Kupuna02What stories do you have about your grandparents? Your aunties and uncles? Your parents? Your childhood? Do your children and grandchildren know these stories?

This year, consider adding a holiday tradition of sharing these stories so they are passed on to younger generations. There are many ways to begin, so here are a few questions to consider:

Who will gather the stories?

Gathering stories is most fun when more than one generation works together. Often intermediate and high school students get excited about interviewing and recording grandparents – especially if they can make a movie out of it. But if all the youngsters are on the mainland, you can gather and write your own stories.

What stories should I share?

Starting out is often the most difficult step. Consider some of the following questions as you begin:

  • What is your full name? What does it mean?
  • Do you have any nicknames?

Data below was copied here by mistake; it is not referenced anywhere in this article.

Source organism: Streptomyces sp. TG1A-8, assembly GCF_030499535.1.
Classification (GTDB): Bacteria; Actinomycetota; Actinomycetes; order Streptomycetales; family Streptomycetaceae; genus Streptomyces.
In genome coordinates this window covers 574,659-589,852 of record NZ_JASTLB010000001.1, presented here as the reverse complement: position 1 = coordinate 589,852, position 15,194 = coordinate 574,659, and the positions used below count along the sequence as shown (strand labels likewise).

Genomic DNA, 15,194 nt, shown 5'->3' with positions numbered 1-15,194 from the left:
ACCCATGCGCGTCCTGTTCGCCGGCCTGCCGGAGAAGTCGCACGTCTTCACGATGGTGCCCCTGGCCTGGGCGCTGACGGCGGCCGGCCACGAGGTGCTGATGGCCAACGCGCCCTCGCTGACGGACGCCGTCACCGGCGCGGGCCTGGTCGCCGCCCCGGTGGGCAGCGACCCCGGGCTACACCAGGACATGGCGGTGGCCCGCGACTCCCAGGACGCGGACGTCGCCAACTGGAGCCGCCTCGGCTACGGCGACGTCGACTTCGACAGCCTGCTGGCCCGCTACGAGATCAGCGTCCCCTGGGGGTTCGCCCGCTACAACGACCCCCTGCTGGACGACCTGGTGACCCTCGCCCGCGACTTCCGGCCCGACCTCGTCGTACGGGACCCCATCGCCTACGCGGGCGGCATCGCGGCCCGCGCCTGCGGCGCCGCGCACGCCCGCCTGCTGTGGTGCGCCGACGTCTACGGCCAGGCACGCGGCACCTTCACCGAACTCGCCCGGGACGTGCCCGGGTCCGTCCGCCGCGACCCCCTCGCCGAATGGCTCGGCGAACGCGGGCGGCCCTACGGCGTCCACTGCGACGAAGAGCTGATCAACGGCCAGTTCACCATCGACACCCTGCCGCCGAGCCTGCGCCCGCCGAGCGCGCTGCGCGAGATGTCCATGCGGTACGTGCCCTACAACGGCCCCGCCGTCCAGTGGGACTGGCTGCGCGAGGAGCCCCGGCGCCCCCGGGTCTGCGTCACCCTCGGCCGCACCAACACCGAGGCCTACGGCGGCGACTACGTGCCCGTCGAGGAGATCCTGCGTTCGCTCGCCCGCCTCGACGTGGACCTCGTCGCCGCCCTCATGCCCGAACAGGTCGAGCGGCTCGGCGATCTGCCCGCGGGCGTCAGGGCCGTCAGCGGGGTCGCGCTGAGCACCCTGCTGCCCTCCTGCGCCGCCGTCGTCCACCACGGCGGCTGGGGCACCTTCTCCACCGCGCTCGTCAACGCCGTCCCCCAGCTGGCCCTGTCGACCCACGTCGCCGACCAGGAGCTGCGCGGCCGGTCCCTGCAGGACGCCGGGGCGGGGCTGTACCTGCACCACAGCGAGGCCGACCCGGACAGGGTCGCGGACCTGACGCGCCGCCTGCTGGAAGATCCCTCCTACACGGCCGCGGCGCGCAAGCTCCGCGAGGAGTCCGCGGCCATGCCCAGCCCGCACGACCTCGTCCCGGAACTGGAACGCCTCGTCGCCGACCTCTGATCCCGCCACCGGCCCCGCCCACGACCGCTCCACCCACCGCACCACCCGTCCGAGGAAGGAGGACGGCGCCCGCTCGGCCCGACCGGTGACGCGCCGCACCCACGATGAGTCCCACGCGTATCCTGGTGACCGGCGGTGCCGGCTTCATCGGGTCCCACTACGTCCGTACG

• Where were you born?
  • Who are your siblings? What are their full names?
  • What are your parents’ full names?
  • What is (was) your job?
  • What are some memories you have as a child?
  • Describe your elementary school.
  • What chores were yours as a child? As a teenager?
  • What did you do for fun as a teenager?
  • Do you remember your grandparents or great grandparents?
  • How did you celebrate holidays? (Birthdays, Thanksgiving, Halloween, etc.)

How will I share these stories?

This is where the holiday cheer comes in. Whether you have written, typed, or recorded the stories, the last and most important step is sharing them. Wrap up the stories, send them as email attachments, or have a movie night and watch the interviews together.

Make this holiday season one of special moments that are shared by all generations.